Wednesday, January 12, 2011
A four-inch snowstorm Monday accompanied by gusty winds forced cancellation of classes Tuesday and Wednesday in Fulton and other Callaway County public schools.
Fulton School District Superintendent Jacque Cowherd decided at 3:15 p.m. Tuesday to cancel school on Wednesday. He said earlier he was concerned about road conditions and the wind chill forecast.
North Callaway and South Callaway school districts also canceled classes on Tuesday and Wednesday.
The South Callaway School District canceled its basketball tournament games scheduled for Tuesday night and school classes on Wednesday.
North Callaway Superintendent Bryan Thomsen canceled classes on Tuesday and Wednesday because of hazardous road conditions. All events planned for Tuesday night also were canceled.
Thomsen said he also was concerned about wind chill predictions for Wednesday.
“Anytime the forecast is around zero with the wind gusting, the wind chill is a serious concern,” Thomsen said.
New Bloomfield school officials canceled school on Tuesday and Wednesday.
Kingdom Christian Academy also will be closed Wednesday.
Cowherd said he conferred with county road officials to learn their snow plowing plans before reaching a decision to cancel classes.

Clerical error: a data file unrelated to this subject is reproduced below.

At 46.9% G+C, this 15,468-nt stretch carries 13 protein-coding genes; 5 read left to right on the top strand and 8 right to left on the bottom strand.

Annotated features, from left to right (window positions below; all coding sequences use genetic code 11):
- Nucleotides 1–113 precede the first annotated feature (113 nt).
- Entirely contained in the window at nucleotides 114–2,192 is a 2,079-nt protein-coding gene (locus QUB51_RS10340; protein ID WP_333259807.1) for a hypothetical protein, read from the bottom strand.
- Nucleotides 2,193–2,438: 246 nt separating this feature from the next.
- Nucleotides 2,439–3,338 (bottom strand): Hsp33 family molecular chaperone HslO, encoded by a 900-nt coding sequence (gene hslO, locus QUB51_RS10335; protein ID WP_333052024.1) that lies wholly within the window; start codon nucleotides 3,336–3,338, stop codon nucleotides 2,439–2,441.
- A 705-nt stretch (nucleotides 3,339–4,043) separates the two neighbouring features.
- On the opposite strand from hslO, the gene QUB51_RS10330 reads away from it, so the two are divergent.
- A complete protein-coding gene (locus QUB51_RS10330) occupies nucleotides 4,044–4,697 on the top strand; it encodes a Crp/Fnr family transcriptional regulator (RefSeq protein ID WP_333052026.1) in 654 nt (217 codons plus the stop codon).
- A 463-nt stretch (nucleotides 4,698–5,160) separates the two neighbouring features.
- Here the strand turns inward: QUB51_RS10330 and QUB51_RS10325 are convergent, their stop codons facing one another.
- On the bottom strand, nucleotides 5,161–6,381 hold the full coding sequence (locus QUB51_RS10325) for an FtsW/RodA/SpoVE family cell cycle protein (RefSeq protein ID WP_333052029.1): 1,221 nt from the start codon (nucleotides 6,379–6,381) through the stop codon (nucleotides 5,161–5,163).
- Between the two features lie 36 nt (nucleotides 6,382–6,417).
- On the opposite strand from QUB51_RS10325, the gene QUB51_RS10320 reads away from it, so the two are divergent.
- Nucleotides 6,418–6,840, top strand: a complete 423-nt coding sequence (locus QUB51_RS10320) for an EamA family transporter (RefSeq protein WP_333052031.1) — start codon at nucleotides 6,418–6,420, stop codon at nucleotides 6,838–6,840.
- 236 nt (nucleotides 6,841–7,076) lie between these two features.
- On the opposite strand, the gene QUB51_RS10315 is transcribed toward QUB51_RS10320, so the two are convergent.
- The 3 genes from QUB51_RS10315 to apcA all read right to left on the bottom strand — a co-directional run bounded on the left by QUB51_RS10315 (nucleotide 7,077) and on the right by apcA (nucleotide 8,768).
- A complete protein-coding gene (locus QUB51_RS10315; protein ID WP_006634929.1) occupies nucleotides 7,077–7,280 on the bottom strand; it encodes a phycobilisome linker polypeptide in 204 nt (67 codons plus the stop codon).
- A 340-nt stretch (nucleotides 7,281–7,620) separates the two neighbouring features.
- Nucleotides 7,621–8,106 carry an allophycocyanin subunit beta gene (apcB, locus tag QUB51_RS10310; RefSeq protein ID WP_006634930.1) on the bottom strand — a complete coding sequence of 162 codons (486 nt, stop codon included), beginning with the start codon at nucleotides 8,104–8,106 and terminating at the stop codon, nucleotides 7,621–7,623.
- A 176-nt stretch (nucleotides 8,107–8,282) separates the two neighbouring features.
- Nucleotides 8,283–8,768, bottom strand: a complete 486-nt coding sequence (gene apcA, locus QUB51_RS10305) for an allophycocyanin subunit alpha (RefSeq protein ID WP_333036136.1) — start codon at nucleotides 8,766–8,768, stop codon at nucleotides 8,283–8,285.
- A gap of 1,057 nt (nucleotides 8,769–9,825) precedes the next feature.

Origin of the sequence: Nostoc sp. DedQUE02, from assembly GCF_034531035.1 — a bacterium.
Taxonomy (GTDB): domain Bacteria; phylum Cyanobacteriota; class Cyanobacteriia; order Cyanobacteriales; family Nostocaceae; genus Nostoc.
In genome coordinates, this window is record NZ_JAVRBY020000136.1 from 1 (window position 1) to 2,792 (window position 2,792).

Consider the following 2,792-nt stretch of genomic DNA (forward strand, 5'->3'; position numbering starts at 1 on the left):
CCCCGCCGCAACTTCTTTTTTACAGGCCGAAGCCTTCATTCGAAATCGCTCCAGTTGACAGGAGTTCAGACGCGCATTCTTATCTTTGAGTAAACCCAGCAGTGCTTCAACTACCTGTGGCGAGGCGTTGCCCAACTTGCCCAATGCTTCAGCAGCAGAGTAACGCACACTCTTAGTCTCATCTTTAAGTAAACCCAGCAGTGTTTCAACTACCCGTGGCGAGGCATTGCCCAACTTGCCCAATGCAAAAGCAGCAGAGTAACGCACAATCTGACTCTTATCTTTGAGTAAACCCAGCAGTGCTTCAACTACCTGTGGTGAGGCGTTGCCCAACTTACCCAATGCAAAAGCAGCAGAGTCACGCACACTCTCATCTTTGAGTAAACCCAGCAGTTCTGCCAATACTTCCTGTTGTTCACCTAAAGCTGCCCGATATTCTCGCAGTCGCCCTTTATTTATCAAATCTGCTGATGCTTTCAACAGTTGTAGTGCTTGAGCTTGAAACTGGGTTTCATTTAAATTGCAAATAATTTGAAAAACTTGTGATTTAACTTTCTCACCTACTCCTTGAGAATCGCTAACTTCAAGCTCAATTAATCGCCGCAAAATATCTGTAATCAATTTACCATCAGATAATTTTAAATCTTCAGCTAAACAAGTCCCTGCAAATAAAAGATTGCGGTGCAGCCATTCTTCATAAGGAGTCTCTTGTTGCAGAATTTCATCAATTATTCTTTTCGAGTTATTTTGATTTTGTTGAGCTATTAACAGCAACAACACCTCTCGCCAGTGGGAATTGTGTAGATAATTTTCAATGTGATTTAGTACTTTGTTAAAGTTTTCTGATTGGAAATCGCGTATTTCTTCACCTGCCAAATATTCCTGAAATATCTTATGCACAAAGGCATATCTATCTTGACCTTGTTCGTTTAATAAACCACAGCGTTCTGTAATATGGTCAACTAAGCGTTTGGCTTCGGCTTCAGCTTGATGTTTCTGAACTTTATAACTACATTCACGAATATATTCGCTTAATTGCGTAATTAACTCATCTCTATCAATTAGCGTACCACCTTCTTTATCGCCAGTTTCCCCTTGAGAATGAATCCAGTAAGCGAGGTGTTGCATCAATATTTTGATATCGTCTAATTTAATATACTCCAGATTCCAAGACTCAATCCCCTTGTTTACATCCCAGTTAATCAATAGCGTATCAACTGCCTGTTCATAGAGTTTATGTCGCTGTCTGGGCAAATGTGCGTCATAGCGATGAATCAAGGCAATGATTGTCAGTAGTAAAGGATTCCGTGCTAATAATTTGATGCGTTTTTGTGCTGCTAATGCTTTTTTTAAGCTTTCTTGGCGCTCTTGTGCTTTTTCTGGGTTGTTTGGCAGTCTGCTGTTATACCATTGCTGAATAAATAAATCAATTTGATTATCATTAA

Cowherd said the decision on whether to have school on Wednesday depended not only on the condition of county roads but also on the cold weather and the latest wind chill report.
The National Weather Service has issued a hazardous weather forecast for Tuesday and Wednesday in the Fulton area. The low Tuesday was predicted at 5 degrees with winds from 11-16 miles per hour. On Tuesday, drifting occurred with winds gusting up to 31 miles per hour.
Wednesday’s low is predicted to be 1 degree above zero with the wind expected to be at 11 miles per hour.
Cowherd said there is concern for students waiting for busses during dangerous wind chills.
Cowherd said he drove some of the county roads Tuesday morning and noticed that they had not yet been bladed.
“We have a couple of roads we drive with big hills and in areas where it drifts. We check them out before deciding on whether to have school,” Cowherd said.
Cowherd frequently checks with other Callaway County school superintendents and transportation officials to learn their plans before making a decision on whether to have school.
Normally the decision on whether to have school is made early in the morning. But sometimes it can be made the night before, depending upon weather conditions and the forecast.
The condition of rural roads often determines whether the Fulton Public School District has classes, because the district on the west side extends out about 10 miles from Fulton city limits to the Millersburg area. The district includes mainly developed areas around the city.
“We also have some interesting hills and curves out Route O east of the city,” Cowherd said.
About one-half of the students use bus transportation to Fulton schools. Bus transportation is provided to all students in the district living more than one mile from each school in the district.
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